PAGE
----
Business Issues -> Quality
By: Bloor Research
Published: August 2010
Data integration has sometimes been portrayed as a necessary evil, a cost centre, a time sink, or in other unflattering terms. Conversely, some vendors, consultants, pundits and analysts have positioned various integration models and technologies aggressively as a miracle cure-all. However, there is a surprising lack of primary research to support any kind of claim with regards to the cost of, or cost-effectiveness of, data integration solutions. Even basic details on how data integration platforms are being used in organisations today are thinly supported by today’s research. Opinions are everywhere: facts are few and far between.
Bloor Research has set out to provide the marketplace with some of the most comprehensive information available as to the types of projects that data integration platforms are being used for, on what scale, and whether this differs by integration product. Our research was designed to capture detailed information on the costs involved with using different products, including both direct acquisition and recurring costs, ultimately arriving at a comparison by vendor of total cost of ownership (TCO) over a three year period. In addition, we wanted to go beyond traditional TCO formulations and estimate relative cost effectiveness based on costs per integration project and costs per source and target connection: which Bloor Research believes provide more useful and robust metrics for decision-making.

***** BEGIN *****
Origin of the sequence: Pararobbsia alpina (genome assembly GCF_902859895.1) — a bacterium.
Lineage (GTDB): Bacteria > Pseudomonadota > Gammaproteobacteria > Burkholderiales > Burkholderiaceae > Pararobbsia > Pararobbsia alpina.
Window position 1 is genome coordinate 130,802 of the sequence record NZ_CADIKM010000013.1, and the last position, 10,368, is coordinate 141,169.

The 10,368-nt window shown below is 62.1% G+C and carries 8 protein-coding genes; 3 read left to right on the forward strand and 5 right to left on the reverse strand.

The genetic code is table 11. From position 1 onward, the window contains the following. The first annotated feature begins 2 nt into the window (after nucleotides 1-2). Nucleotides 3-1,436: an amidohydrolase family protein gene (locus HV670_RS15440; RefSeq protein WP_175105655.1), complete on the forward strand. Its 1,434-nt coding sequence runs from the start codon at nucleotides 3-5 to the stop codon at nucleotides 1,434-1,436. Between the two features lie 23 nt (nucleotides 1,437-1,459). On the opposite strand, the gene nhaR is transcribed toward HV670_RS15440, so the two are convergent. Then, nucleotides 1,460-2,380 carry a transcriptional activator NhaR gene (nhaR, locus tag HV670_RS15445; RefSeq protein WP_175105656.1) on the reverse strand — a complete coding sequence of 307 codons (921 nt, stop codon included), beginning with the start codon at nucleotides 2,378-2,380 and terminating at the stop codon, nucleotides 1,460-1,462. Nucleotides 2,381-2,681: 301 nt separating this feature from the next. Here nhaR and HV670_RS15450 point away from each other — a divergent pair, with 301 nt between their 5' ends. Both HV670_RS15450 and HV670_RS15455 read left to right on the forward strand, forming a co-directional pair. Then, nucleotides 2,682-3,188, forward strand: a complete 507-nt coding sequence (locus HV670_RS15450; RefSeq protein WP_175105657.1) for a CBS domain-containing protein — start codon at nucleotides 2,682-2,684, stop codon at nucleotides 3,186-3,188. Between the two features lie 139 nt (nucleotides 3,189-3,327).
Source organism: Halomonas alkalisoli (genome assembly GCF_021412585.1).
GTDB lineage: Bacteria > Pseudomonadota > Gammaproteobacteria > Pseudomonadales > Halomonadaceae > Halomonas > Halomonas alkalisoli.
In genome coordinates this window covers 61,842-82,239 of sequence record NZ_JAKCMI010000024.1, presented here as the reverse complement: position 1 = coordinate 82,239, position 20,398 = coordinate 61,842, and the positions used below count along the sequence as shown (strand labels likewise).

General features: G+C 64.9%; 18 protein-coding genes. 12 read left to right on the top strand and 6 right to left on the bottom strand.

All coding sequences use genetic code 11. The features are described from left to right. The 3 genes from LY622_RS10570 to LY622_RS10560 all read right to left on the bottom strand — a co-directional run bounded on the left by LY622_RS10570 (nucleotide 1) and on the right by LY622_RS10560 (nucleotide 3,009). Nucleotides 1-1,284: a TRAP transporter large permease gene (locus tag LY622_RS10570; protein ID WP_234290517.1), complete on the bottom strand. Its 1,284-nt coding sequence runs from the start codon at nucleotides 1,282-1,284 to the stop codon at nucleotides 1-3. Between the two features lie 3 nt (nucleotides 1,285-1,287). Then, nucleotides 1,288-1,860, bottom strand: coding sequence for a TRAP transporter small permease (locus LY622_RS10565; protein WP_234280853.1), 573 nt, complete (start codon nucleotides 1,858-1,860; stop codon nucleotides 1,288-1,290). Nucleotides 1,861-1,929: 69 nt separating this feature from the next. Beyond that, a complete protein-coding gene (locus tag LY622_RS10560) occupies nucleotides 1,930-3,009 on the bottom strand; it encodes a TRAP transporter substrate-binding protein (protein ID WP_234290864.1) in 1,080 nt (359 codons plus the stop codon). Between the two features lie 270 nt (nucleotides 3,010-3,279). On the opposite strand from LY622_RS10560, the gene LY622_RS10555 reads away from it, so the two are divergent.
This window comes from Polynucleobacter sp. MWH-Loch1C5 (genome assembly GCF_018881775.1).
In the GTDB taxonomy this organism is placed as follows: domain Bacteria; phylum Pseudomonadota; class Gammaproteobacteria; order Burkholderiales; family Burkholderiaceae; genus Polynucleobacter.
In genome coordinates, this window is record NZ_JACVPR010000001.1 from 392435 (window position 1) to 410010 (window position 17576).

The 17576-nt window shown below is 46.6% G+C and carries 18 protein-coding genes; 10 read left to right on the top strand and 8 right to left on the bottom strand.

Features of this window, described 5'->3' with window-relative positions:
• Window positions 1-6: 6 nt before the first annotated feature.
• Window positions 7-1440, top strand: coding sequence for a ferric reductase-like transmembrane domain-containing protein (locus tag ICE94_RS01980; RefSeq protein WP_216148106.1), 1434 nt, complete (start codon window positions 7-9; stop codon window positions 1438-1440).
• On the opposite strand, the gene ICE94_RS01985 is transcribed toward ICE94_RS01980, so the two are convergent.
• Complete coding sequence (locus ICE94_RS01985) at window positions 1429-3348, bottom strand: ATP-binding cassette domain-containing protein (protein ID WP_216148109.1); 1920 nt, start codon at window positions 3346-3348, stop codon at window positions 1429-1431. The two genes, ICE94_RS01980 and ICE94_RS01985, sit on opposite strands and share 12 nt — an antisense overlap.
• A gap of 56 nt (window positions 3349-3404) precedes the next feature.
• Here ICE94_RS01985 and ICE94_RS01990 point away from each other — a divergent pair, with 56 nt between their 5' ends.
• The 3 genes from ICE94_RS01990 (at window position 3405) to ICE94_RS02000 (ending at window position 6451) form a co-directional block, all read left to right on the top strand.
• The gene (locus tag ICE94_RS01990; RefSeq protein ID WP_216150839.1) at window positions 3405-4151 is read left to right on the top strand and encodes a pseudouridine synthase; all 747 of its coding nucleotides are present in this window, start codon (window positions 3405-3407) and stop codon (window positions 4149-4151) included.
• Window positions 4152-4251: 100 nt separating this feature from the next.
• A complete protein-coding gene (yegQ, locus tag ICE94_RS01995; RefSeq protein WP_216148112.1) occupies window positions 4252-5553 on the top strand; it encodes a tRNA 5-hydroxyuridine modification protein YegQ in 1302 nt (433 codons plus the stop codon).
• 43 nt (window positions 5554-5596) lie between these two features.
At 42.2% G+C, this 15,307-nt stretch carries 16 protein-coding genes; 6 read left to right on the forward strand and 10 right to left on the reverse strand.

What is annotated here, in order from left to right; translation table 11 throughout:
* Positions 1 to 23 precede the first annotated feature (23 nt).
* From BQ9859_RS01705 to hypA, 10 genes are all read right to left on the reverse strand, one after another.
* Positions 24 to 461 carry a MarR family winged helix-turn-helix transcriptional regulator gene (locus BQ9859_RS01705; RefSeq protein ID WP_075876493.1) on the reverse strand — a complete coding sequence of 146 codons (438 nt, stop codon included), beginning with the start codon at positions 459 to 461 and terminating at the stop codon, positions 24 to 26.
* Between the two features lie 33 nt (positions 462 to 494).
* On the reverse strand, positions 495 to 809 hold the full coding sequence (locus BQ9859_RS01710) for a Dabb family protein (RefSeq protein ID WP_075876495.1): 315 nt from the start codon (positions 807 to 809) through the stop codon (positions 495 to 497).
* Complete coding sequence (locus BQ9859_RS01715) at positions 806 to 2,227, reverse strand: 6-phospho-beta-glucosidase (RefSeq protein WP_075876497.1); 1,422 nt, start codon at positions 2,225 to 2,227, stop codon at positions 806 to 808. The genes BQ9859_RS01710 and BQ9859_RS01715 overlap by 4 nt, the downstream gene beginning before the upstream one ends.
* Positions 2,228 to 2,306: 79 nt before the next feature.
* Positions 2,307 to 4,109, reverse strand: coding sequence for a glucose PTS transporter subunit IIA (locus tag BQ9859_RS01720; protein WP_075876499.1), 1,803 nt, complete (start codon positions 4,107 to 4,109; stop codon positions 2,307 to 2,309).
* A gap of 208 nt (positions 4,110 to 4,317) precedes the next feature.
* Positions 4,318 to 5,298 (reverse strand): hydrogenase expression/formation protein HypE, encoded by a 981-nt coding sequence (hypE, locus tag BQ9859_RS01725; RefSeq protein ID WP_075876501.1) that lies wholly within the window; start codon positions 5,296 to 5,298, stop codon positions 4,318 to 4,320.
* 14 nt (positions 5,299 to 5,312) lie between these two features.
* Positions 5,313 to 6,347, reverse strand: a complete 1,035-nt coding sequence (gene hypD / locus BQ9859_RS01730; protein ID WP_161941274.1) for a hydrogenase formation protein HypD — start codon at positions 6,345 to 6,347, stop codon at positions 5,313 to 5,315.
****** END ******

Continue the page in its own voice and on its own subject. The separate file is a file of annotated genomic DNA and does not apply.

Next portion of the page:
In order to gather the appropriate information to reach our conclusions Bloor Research conducted a survey, which produced 341 responses from companies using data integration tools (or, in some cases, using hand coding) for a variety of purposes. This report does not attempt to distinguish between products on the basis of their functionality and, in any case, that type of information is readily available elsewhere (not least from Bloor Research). One product may be more suitable for supporting complex transformations than another, for example. Similarly, another product may offer better performance or have more real-time capabilities or have features that are not present elsewhere. Cost is, and should be, only one of several determining factors when selecting data integration solutions.
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Published by: IT Analysis Communications Ltd.
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